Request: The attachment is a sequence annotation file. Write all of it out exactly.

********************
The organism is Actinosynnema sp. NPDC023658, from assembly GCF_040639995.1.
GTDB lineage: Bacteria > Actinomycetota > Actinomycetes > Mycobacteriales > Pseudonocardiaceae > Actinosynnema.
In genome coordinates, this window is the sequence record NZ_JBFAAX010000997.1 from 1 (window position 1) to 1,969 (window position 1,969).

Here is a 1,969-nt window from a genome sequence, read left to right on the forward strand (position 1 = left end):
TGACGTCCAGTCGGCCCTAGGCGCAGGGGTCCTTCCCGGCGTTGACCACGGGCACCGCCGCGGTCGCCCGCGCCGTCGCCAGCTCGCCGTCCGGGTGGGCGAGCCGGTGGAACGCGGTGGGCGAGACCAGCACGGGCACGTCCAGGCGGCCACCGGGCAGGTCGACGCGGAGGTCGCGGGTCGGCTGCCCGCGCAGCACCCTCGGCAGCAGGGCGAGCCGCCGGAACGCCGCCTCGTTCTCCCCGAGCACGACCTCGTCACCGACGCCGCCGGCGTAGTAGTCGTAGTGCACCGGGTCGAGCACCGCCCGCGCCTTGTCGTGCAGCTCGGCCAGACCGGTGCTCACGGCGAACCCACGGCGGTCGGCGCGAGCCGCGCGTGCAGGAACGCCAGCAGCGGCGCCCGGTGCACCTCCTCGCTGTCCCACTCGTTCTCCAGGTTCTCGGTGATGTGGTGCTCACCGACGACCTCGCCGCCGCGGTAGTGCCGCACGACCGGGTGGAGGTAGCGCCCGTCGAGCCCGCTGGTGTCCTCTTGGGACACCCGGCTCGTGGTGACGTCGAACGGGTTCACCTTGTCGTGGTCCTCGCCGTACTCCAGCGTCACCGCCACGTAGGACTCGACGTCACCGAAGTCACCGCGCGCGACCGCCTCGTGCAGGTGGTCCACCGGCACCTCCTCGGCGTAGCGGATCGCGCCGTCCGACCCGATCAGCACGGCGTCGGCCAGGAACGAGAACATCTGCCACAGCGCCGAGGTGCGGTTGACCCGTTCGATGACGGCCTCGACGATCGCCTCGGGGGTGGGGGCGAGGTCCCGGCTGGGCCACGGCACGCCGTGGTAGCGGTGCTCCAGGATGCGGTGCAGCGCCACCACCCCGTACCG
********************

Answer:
The organism is Actinosynnema sp. NPDC023658, from assembly GCF_040639995.1.
GTDB lineage: Bacteria > Actinomycetota > Actinomycetes > Mycobacteriales > Pseudonocardiaceae > Actinosynnema.
In genome coordinates, this window is the sequence record NZ_JBFAAX010000997.1 from 1 (window position 1) to 1,969 (window position 1,969).

Here is a 1,969-nt window from a genome sequence, read left to right on the forward strand (position 1 = left end):
TGACGTCCAGTCGGCCCTAGGCGCAGGGGTCCTTCCCGGCGTTGACCACGGGCACCGCCGCGGTCGCCCGCGCCGTCGCCAGCTCGCCGTCCGGGTGGGCGAGCCGGTGGAACGCGGTGGGCGAGACCAGCACGGGCACGTCCAGGCGGCCACCGGGCAGGTCGACGCGGAGGTCGCGGGTCGGCTGCCCGCGCAGCACCCTCGGCAGCAGGGCGAGCCGCCGGAACGCCGCCTCGTTCTCCCCGAGCACGACCTCGTCACCGACGCCGCCGGCGTAGTAGTCGTAGTGCACCGGGTCGAGCACCGCCCGCGCCTTGTCGTGCAGCTCGGCCAGACCGGTGCTCACGGCGAACCCACGGCGGTCGGCGCGAGCCGCGCGTGCAGGAACGCCAGCAGCGGCGCCCGGTGCACCTCCTCGCTGTCCCACTCGTTCTCCAGGTTCTCGGTGATGTGGTGCTCACCGACGACCTCGCCGCCGCGGTAGTGCCGCACGACCGGGTGGAGGTAGCGCCCGTCGAGCCCGCTGGTGTCCTCTTGGGACACCCGGCTCGTGGTGACGTCGAACGGGTTCACCTTGTCGTGGTCCTCGCCGTACTCCAGCGTCACCGCCACGTAGGACTCGACGTCACCGAAGTCACCGCGCGCGACCGCCTCGTGCAGGTGGTCCACCGGCACCTCCTCGGCGTAGCGGATCGCGCCGTCCGACCCGATCAGCACGGCGTCGGCCAGGAACGAGAACATCTGCCACAGCGCCGAGGTGCGGTTGACCCGTTCGATGACGGCCTCGACGATCGCCTCGGGGGTGGGGGCGAGGTCCCGGCTGGGCCACGGCACGCCGTGGTAGCGGTGCTCCAGGATGCGGTGCAGCGCCACCACCCCGTACCG